Two years ago I started to read a book of the story of Man United and I saw a DVD of the crash at Munich and everything and it made me realise I need to have respect for that shirt because it is a big story and Manchester United is a big family.


Playing Style and Output

Shaw, per Skysports.com, describes his own abilities in a manner which United fans would certainly find recognisable.

It is great to play for a team like this and especially with the way the gaffer likes his full-backs to play high and wide. I think that is one of my qualities as an attacking full-back.

Evra has spent most of his career at United playing "high and wide." Sir Alex Ferguson's tactical outlook during Evra's peak years at United involved both full-backs having licence to roam, safe in the knowledge that the triangle of Edwin van der Sar, Rio Ferdinand and Nemanja Vidic could deal with most of what came their way should the attack break down.

Evra also possessed tremendous pace and power, which Shaw shares, although he is presumably not yet at his peak physical form, given the improvements in strength that happen after a player leaves their teens.

SOUTHAMPTON, ENGLAND - SEPTEMBER 15:   Ravel Morrison of West Ham is brought down  by Luke Shaw of Southampton during the Barclays Premier League match between Southampton and West Ham United at St Mary's Stadium on September 15, 2013 in Southampton, Engl
Clive Rose/Getty Images

Shaw's style is highly reminiscent of Evra's and of Ashley Cole's, unsurprising given the young man's Chelsea connections. Arriving at United, assuming whoever United's new manager might be plays with attacking full-backs, will not be a culture shock on the pitch, albeit it may be something of a culture shock off it.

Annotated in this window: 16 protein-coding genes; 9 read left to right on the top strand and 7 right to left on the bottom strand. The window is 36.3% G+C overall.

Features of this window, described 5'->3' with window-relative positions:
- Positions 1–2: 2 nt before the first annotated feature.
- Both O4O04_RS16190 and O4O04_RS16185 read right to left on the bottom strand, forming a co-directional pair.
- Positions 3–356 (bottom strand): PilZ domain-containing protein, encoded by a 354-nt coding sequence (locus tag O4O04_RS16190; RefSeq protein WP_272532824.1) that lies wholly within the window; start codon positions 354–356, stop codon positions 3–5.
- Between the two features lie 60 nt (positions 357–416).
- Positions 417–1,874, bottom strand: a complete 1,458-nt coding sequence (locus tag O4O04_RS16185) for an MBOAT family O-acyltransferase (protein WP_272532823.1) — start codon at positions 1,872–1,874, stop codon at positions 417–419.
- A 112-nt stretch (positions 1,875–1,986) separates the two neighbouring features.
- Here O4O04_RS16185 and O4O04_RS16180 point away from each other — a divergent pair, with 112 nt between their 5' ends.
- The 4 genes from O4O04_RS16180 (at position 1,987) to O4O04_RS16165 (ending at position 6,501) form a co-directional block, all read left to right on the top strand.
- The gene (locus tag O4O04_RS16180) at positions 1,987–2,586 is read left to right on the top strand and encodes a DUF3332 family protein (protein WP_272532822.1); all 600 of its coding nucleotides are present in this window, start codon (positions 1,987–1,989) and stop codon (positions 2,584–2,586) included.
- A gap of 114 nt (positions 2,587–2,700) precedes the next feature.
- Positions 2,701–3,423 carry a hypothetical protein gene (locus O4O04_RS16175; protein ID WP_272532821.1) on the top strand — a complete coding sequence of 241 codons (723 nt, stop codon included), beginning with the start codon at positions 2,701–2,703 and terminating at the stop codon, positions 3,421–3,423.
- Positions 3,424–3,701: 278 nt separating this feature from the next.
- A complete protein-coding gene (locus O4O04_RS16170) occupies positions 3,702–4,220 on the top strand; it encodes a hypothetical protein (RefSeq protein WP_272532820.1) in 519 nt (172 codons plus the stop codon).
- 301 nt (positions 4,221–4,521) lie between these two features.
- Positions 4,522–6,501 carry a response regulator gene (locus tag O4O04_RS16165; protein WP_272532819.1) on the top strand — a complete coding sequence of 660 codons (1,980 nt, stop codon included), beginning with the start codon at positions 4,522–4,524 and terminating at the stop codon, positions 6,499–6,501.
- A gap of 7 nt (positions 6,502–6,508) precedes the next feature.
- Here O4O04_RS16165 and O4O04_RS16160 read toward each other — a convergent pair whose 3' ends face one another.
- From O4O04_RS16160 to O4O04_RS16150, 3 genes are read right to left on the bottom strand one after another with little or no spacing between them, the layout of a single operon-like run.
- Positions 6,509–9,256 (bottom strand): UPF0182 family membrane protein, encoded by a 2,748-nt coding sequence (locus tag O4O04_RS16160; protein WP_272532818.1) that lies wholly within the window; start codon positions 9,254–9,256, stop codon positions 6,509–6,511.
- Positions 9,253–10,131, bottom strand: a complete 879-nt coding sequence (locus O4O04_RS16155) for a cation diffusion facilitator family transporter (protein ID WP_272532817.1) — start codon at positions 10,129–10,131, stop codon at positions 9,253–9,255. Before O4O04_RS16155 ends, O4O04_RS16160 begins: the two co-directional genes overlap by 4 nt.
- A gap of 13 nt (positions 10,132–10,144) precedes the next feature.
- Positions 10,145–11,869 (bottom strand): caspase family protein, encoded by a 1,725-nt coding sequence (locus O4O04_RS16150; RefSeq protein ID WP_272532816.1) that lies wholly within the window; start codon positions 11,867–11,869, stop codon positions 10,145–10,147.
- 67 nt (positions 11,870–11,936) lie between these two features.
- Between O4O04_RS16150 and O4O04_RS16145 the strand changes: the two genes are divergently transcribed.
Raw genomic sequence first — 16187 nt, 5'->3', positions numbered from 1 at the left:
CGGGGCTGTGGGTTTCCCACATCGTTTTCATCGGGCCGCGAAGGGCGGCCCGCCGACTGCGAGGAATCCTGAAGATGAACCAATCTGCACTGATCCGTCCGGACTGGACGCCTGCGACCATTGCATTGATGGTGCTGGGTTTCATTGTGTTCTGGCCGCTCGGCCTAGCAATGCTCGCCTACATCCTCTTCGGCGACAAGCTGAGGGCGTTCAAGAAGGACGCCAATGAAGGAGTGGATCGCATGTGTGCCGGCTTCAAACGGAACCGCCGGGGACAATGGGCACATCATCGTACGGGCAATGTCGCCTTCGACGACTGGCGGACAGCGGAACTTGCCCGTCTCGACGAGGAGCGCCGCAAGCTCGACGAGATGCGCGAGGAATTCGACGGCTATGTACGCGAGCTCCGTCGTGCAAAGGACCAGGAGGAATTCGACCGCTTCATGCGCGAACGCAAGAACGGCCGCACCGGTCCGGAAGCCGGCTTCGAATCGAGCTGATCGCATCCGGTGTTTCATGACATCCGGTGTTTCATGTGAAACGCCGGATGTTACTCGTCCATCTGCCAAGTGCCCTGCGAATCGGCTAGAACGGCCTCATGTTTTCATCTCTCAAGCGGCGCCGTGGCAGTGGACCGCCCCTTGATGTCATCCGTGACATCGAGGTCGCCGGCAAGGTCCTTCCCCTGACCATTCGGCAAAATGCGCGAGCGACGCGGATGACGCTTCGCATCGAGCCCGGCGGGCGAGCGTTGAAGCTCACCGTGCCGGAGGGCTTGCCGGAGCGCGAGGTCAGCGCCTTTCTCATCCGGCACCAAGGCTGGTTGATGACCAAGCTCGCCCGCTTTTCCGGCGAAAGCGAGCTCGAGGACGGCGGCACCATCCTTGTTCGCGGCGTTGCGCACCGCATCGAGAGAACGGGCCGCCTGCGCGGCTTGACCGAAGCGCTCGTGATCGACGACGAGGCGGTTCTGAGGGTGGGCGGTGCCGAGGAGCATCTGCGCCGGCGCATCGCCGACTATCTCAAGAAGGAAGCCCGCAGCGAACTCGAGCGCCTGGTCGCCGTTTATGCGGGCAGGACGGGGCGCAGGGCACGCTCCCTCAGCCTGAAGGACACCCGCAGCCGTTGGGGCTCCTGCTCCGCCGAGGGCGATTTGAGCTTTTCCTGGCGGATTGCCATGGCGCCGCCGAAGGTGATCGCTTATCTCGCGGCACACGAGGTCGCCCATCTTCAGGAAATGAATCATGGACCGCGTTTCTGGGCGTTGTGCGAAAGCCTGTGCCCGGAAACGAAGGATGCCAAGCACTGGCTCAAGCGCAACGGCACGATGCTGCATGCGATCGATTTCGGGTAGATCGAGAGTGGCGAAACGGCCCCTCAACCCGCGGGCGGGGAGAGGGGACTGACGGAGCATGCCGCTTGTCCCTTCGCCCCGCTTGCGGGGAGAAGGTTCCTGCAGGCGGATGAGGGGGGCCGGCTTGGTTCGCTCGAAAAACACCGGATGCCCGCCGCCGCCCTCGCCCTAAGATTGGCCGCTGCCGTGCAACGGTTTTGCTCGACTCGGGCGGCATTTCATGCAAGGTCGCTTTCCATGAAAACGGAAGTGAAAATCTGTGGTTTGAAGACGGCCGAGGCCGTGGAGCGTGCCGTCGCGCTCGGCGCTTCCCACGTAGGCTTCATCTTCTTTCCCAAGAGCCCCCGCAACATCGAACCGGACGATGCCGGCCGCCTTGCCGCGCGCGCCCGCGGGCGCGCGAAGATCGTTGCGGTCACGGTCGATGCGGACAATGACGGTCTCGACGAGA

As for a contemporary comparison, regardless of the two men being at opposite ends of their careers, their statistical output this season has been remarkably similar. Per Whoscored.com, the data points with significant differences, on average per game are:

Dribbles: Shaw has 1.6, to Evra's 0.7.

Clearances: Evra has 5.6 to Shaw's 3.6—a statistical variation that can perhaps be best explained by United's stylistic troubles this season.

Times dispossessed: Evra 0.8 to Shaw's 1.6—it is counter intuitive that this statistic goes in favour of the Frenchman, given the feeling around Old Trafford that Evra is not disciplined enough in possession.

Key passes: Evra has 1.3 to Shaw's 1—it would seem logical that Shaw will improve on this front in the years to come.

The data points which are more similar, again, on average per game include:

Tackles: Shaw has 2.3 to Evra's 2.

Crosses: Evra has 0.9 to Shaw's 0.8.

Average passes: 40.4 for Shaw to 38.1 for Evra.

Pass completion: 83.6% for Evra to 79% to Shaw.

These statistics would indicate a stylistic similarity. If Shaw is to be the heir apparent to Evra, the dream scenario for United fans would be that the club sign Shaw in the summer whilst retaining the senior player's services for a further season.

The Future

Assuming the transfer goes ahead, Shaw's success or otherwise will not depend solely on his physical and technical attributes but also his mindset and professionalism.

MUNICH, GERMANY - APRIL 09:  Patrice Evra of Manchester United celebrates his goal during the UEFA Champions League Quarter Final second leg match between FC Bayern Muenchen and Manchester United at Allianz Arena on April 9, 2014 in Munich, Germany.  (Pho
Shaun Botterill/Getty Images

Evra has played an astonishing number of games for United, generally avoided injury and kept himself in peak condition. His professionalism has been first rate, and as previously mentioned, he has made it his business to embody the club's culture.

If Shaw can find a way to buy into that and replace Evra not just in terms of output but also in terms of mindset, United's future at left-back could be in very good hands.